Denver's ten best charcuterie plates

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There's no limit to our love for salted and cured meat, so we're as happy as pigs at the feeding trough that some variation of the charcuterie plate has worked its way onto just about every menu in this town. But as more and more restaurants fill out their menu with piles of salami and ham, some spots have really taken their obsession with cured meat to the next level, thereby becoming objects of our undying affection.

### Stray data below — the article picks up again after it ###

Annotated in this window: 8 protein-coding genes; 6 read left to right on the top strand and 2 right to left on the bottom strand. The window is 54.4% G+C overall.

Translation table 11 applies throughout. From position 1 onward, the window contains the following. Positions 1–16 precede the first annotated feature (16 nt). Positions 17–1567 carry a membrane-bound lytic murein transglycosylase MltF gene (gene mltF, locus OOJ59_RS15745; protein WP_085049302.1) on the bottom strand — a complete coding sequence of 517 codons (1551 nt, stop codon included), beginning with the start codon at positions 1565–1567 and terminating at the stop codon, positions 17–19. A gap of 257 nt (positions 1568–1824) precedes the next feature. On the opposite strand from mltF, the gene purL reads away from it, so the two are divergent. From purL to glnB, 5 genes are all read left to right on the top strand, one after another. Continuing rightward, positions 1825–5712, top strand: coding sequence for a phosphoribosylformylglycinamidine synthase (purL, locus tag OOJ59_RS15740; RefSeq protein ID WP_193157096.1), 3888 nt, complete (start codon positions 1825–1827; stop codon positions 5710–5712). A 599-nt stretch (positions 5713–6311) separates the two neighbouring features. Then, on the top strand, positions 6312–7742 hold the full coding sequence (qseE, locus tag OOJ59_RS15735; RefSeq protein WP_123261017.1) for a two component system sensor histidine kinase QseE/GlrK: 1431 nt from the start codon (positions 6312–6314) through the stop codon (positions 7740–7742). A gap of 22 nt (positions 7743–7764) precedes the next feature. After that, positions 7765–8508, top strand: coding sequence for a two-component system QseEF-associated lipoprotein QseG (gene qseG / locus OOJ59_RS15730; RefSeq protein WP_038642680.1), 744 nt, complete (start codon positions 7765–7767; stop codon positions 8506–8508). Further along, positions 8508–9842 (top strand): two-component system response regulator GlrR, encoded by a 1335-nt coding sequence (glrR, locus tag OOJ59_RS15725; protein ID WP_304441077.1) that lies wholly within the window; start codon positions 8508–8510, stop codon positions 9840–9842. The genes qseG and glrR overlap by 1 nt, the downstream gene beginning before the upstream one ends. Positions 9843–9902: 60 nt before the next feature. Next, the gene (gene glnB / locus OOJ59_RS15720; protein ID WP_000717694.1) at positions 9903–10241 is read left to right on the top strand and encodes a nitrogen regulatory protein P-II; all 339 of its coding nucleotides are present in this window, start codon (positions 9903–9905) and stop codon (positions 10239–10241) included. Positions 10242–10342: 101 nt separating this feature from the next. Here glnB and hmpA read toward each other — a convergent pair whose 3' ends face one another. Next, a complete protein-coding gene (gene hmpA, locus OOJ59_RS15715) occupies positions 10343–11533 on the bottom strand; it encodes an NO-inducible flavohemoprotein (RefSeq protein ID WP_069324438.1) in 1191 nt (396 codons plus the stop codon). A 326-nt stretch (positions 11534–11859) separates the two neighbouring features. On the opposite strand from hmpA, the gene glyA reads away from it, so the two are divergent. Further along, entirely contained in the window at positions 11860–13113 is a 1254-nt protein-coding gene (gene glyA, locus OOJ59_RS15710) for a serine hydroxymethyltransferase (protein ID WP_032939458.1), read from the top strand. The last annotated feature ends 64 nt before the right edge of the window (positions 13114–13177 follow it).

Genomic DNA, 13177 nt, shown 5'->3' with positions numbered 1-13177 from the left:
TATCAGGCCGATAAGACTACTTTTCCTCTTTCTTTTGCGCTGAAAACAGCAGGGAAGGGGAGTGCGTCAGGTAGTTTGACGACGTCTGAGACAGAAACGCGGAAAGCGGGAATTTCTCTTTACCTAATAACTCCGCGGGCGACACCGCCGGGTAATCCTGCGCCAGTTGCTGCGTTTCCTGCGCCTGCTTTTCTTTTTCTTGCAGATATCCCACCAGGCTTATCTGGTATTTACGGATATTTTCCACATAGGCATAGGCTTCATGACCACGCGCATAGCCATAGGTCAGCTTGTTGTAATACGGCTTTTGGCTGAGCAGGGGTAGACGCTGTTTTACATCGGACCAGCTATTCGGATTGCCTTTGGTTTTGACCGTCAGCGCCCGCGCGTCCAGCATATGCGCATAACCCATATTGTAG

Here, in no particular order, are the ten best plates of charcuterie in Denver.